Use this URL to cite or link to this record in EThOS: https://ethos.bl.uk/OrderDetails.do?uin=uk.bl.ethos.286880
Title: The moral justification of retributive punishment by reference to the notion of balance
Author: Brown, Stephen Paul
ISNI:       0000 0001 3504 3762
Awarding Body: University of Sheffield
Current Institution: University of Sheffield
Date of Award: 1998
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Abstract:
There is a school of retributive punishment theory that seeks to justify punishment by reference to the notion of balance. Retributive theories typically refer to the past crime as being the single event justifying intervention. The specific retributive theories considered claim that punishment is justified because it restores a rightful equilibrium upset by that crime. I contend that this school of ‘balance theories’ can be traced within enlightenment philosophy through the works of Immanuel Kant and Georg Hegel to the present day. It is my further contention that none of the theories considered is successful in justifying punishment. Both Kant and Hegel rely on formal notions of balance and fail to prove that punishment is in fact an appropriate mechanism for the restoration of equilibrium. The twentieth century writers propose a substantive notion of balance in terms of rights/freedoms wrongly appropriated by the criminal (and hence denied to all other members of society). They claim that punishment is justified because of its ability to re-appropriate wrongly taken rights/freedoms, hence restoring the rightful equilibrium. I contend that these theorists fail to justify punishment because they fail to identify the exact locus of imbalance caused by crime. I propose that Alan Gewirth’s rights theory is sufficient to ground categorical human rights and, hence, categorically binding laws. I conduct an analysis of the imbalance caused by crime in terms of Gewirth’s theory and propose, what I believe to be, an original aspect of right disturbed by the criminal’s action: dispositional interest in the value of right. It is my thesis that this is restored by punishing the criminal and that, given the importance of rights, punishment is imperative. Punishment is therefore justified by reference to the idea of restoring an equilibrium upset by crime. This is a retributive justification of punishment.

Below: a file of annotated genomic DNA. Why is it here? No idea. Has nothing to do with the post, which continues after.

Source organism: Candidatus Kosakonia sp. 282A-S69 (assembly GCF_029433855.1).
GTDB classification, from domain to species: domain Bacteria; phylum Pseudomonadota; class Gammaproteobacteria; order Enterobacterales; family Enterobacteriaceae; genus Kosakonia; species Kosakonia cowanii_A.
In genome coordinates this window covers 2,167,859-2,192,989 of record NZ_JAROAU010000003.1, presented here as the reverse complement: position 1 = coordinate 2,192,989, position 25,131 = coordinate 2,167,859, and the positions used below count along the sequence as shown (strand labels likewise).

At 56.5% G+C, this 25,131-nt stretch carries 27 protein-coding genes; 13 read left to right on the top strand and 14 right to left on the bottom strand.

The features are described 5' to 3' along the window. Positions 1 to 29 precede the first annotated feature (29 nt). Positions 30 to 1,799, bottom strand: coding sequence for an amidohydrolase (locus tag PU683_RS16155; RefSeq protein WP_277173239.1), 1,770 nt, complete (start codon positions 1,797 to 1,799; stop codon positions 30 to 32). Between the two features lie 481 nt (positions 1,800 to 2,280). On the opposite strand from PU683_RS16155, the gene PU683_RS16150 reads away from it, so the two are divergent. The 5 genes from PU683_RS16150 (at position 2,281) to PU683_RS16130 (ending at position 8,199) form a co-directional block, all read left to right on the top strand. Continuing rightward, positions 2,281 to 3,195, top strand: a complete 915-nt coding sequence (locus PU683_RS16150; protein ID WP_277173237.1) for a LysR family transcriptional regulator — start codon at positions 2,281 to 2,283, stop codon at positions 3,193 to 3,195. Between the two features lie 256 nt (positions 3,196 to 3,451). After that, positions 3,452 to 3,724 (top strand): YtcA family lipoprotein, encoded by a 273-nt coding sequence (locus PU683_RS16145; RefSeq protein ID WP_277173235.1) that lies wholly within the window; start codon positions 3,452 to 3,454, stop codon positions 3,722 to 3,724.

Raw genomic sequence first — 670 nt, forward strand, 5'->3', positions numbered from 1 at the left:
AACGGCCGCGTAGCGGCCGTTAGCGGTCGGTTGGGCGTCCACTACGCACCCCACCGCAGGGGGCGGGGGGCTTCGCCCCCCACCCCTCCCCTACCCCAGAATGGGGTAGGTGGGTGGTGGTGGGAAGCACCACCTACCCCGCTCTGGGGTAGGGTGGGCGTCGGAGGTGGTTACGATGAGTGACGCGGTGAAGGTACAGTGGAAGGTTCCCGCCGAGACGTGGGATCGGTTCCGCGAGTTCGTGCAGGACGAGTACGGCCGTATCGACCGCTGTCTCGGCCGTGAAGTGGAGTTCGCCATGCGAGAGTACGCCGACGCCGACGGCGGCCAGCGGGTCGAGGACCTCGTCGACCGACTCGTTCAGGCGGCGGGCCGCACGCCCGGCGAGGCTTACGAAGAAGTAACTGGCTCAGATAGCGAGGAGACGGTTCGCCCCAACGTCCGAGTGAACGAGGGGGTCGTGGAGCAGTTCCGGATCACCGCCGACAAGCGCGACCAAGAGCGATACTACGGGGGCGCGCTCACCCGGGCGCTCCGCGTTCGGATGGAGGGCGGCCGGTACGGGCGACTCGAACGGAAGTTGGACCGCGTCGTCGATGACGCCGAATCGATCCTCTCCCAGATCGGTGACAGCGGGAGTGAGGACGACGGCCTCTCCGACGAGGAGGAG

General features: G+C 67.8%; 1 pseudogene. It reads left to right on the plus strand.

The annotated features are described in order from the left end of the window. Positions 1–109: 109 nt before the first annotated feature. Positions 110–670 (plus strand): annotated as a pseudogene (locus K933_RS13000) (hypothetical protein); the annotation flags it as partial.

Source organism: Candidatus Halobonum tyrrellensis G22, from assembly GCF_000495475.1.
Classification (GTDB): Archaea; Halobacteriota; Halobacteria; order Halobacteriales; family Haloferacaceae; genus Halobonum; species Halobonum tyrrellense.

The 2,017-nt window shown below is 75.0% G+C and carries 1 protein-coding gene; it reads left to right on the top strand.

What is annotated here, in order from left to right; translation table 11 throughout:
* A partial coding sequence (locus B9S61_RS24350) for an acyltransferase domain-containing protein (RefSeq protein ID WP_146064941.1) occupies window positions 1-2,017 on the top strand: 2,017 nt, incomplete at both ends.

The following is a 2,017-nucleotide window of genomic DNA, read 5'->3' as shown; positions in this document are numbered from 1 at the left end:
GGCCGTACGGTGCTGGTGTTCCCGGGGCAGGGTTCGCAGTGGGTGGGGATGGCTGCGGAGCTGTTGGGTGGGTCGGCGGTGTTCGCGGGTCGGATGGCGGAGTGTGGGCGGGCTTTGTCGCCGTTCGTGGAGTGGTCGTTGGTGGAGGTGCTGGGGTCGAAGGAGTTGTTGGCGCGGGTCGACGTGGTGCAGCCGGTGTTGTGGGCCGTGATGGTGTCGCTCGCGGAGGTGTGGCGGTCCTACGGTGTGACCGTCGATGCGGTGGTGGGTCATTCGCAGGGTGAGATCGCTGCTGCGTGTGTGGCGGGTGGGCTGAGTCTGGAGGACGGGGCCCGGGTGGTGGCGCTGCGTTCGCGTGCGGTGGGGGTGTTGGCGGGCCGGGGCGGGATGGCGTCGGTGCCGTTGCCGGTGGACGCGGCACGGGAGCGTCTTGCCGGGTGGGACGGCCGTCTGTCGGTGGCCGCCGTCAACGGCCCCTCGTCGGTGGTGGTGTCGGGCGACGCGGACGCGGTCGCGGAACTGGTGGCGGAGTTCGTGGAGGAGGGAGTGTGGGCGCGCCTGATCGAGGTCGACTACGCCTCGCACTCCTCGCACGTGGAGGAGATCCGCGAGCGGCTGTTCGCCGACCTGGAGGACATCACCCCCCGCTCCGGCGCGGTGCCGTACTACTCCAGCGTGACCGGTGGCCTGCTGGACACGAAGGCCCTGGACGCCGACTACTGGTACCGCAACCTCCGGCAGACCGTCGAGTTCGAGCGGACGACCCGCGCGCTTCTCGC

Supervisor: Not available Sponsor: Not available
Qualification Name: Thesis (Ph.D.) Qualification Level: Doctoral
EThOS ID: uk.bl.ethos.286880  DOI: Not available
Keywords: Alan Gewirth; Human rights
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